When Clementine, Lady Spencer-Churchill died in 1977, aged 92, she had become a much-loved and iconic figure to the British public. In spite of being instantly recognisable as the seemingly serene, cool and detached wife of Winston Churchill, she had nonetheless shunned publicity throughout her life. In this fully updated, award-winning biography, her daughter Mary Soames throws new light on her mother, writing with affection and candour of Clementine's fifty-seven-year marriage to Winston, her strongly held political views and a life that spanned many of the major events of the twentieth century. Clementine Churchill was the perfect wife for Winston. For the years of their marriage she supported him through the triumphs, disasters and tensions that ruled his public and private life. As a shy, passionate and highly-strung woman, Clementine's self-control was constantly tested to the utmost by the turmoil of public life and in the no less harrowing family crises and the ever-present financial anxieties. When they married in 1908, Winston was already a Member of Parliament, and thereafter their life was played out mostly in front of the nation and the world. Winston always trusted Clementine completely and she became his valuable counsellor and companion. He invariably wanted her opinion - but did not always take her advice. She believed in him unreservedly, and in his destiny. When first published in 1979, CLEMENTINE CHURCHILL won the Yorkshire Post Prize for Best First Work and a Wolfson Prize for History. This major revision makes full use of a wealth of new, intrinsically personal material that has come to light since then and elaborates further on many of the issues raised in the original edition. -Acclaim for CLEMENTINE CHURCHILL:'Uniquely informed by their relationship ...Lady Soames masks shrewd judgement and natural literary skill beneath a cloak of modesty: she has established her mother's place in history. ' MAX HASTINGS, SUNDAY TELEGRAPH'Exemplifies the first principle of biographical writing, namely, that showing what it was like, whatever the subject's rold may have been, takes precedence over everything else. ' TIMES LITERARY SUPPLEMENT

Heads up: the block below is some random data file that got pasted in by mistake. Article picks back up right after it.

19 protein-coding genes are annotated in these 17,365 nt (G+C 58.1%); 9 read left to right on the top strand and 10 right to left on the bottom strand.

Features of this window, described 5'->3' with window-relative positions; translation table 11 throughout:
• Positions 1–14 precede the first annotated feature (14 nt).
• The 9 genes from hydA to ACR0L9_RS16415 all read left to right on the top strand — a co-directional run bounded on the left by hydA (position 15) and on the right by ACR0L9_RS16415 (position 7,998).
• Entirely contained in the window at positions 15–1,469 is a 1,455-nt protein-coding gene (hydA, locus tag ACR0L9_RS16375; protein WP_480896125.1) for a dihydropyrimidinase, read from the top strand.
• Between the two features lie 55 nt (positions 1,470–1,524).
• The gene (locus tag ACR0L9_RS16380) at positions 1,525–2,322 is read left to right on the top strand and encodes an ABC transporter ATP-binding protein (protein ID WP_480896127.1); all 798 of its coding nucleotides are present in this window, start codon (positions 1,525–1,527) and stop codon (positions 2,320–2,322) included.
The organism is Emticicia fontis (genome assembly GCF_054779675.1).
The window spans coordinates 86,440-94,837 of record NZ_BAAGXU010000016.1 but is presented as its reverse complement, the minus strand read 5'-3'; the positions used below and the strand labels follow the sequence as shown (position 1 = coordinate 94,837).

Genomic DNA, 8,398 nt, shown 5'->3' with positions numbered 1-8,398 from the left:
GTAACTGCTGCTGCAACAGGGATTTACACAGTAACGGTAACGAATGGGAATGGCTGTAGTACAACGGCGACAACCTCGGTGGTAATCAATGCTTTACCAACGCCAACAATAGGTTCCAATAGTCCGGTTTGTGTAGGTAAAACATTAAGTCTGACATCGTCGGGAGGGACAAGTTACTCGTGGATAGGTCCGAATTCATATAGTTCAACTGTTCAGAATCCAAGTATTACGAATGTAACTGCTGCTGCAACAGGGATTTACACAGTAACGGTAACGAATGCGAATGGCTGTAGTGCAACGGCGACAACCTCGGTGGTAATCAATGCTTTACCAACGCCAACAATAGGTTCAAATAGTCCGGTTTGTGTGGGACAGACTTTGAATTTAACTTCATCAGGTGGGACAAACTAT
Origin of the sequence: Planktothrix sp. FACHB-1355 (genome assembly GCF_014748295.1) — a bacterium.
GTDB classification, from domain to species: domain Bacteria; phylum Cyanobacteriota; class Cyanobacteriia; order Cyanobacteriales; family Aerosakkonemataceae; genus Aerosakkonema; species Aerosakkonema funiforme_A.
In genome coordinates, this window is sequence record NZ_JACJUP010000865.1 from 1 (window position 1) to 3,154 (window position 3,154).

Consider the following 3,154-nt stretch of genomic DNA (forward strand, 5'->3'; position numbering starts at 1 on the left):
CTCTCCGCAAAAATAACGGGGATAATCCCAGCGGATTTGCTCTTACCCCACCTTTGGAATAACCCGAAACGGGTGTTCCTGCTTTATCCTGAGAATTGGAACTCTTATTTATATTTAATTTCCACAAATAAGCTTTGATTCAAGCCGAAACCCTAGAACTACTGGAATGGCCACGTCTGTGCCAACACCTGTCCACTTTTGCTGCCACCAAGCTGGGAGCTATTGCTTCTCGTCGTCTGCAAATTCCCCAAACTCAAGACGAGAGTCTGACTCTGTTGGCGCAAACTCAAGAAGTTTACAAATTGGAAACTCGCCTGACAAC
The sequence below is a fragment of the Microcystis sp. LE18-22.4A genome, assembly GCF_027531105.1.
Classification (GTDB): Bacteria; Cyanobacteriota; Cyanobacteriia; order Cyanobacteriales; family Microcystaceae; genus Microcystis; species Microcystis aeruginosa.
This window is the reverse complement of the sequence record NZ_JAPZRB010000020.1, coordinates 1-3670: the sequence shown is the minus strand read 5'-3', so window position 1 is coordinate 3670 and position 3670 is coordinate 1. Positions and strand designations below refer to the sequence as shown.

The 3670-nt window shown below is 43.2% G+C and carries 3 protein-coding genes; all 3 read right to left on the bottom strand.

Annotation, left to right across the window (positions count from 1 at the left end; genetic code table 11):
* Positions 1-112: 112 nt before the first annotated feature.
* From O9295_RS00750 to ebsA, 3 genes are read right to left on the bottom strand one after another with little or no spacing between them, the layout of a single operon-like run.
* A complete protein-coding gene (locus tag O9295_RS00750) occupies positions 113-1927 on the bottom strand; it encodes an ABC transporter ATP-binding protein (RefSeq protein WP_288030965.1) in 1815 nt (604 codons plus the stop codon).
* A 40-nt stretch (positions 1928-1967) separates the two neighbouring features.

The fascinating, insightful and often moving correspondence between Sir Winston and Lady Clementine Churchill extends from their early days of innocent courtship in 1908 to Winston Churchill's death in 1965. The letters serve not only as a chronicle of their personal achievements and tragedies over the years, but also as a political and social history. In their own words, Winston and Clementine recount some of the most momentous events of the twentieth century: the sinking of the Titanic, the abdication of King Edward VIII, the downfall of governments, the Depression, and two world wars. Here are harrowing first-hand accounts from the battlefields of 1915, reflections on political triumphs and upsets, as well as domestic minutiae, foreign travel, revelations of social scandals and, above all, words of mutual support and encouragement that span the career of one of Britain's most revered statesmen. Speaking for Themselves is not only an important historical document, it is a love story and an intimate, charming and often surprising insight into one of the century's most successful marriages. Mary Soames is perfectly placed to select and comment upon this vast collection of letters. And in her introduction and notes she complements the letters with explanatory notes, biographical details and her own personal recollections.